Strategies for Quasi-Monte Carlo
Strategies for Quasi-Monte Carlo builds a framework to design and analyze strategies for randomized quasi-Monte Carlo (RQMC). One key to efficient simulation using RQMC is to structure problems to reveal a small set of important variables, their number being the effective dimension, while the other variables collectively are relatively insignificant. Another is smoothing. The book provides many illustrations of both keys, in particular for problems involving Poisson processes or Gaussian processes. RQMC beats grids by a huge margin. With low effective dimension, RQMC is an order-of-magnitude more efficient than standard Monte Carlo. With, in addition, certain smoothness - perhaps induced - RQMC is an order-of-magnitude more efficient than deterministic QMC. Unlike the latter, RQMC permits error estimation via the central limit theorem. For random-dimensional problems, such as occur with discrete-event simulation, RQMC gets judiciously combined with standard Monte Carlo to keep memory requirements bounded.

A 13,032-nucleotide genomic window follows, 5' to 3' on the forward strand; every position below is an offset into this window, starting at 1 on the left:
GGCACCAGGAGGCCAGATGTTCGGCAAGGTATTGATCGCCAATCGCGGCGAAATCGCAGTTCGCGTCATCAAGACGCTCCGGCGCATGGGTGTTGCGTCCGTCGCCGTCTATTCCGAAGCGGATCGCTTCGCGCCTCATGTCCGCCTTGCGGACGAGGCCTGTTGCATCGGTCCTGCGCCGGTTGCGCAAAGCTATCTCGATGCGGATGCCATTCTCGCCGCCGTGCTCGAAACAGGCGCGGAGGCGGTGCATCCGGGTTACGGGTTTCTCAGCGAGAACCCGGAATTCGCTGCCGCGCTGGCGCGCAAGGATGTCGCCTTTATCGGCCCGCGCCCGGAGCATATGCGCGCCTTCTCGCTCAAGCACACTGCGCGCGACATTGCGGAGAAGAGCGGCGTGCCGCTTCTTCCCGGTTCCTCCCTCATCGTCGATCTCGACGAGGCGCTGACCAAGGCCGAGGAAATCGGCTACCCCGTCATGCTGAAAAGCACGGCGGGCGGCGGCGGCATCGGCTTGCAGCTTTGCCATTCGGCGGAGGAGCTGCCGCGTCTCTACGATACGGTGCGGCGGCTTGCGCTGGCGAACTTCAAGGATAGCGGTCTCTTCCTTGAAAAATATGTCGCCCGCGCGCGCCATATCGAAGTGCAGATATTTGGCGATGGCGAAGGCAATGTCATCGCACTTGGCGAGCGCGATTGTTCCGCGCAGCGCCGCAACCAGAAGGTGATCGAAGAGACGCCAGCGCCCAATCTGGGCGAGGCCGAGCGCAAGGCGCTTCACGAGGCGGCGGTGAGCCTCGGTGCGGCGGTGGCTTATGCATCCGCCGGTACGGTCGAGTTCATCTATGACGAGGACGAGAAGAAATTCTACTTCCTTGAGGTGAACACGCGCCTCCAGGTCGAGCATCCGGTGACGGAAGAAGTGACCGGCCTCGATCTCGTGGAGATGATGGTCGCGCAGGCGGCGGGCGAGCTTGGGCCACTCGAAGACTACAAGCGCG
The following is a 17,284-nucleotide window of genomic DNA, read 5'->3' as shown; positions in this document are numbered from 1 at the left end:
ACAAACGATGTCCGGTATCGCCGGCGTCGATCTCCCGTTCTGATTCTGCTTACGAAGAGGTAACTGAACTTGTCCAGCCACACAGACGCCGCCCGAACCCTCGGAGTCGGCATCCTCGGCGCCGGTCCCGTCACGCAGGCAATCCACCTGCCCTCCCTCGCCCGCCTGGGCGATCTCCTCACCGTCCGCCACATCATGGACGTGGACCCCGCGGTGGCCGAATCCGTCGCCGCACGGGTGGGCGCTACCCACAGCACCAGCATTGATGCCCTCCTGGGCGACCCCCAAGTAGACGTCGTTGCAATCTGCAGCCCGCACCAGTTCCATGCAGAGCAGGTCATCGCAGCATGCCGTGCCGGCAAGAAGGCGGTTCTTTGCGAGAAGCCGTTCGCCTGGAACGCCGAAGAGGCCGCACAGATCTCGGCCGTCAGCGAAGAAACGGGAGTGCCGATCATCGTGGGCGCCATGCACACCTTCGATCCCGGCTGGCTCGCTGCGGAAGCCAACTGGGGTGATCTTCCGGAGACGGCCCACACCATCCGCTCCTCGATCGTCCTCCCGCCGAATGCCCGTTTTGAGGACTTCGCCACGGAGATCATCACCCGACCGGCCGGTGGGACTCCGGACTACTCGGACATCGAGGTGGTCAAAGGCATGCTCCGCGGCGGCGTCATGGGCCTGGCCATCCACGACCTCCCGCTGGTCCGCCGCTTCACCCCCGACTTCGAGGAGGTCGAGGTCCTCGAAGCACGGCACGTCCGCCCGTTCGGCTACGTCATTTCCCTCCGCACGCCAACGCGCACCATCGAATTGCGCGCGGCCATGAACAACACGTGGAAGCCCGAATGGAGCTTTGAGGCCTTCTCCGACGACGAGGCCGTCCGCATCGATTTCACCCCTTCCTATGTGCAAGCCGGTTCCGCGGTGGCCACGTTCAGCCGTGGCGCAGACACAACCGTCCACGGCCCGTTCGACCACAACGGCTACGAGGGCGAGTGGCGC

This monograph has been designed to appeal to a diverse audience, including those with applications in queueing, operations research, computational finance, mathematical programming, partial differential equations (both deterministic and stochastic), and particle transport, as well as to probabilists and statisticians wanting to know how to apply effectively a powerful tool, and to those interested in numerical integration or optimization in their own right. It recognizes that the heart of practical application is algorithms, so pseudocodes appear throughout the book. While not primarily a textbook, it is suitable as a supplementary text for certain graduate courses. As a reference, it belongs on the shelf of everyone with a serious interest in improving simulation efficiency. Moreover, it will be a valuable reference to all those individuals interested in improving simulation efficiency with more than incremental increases.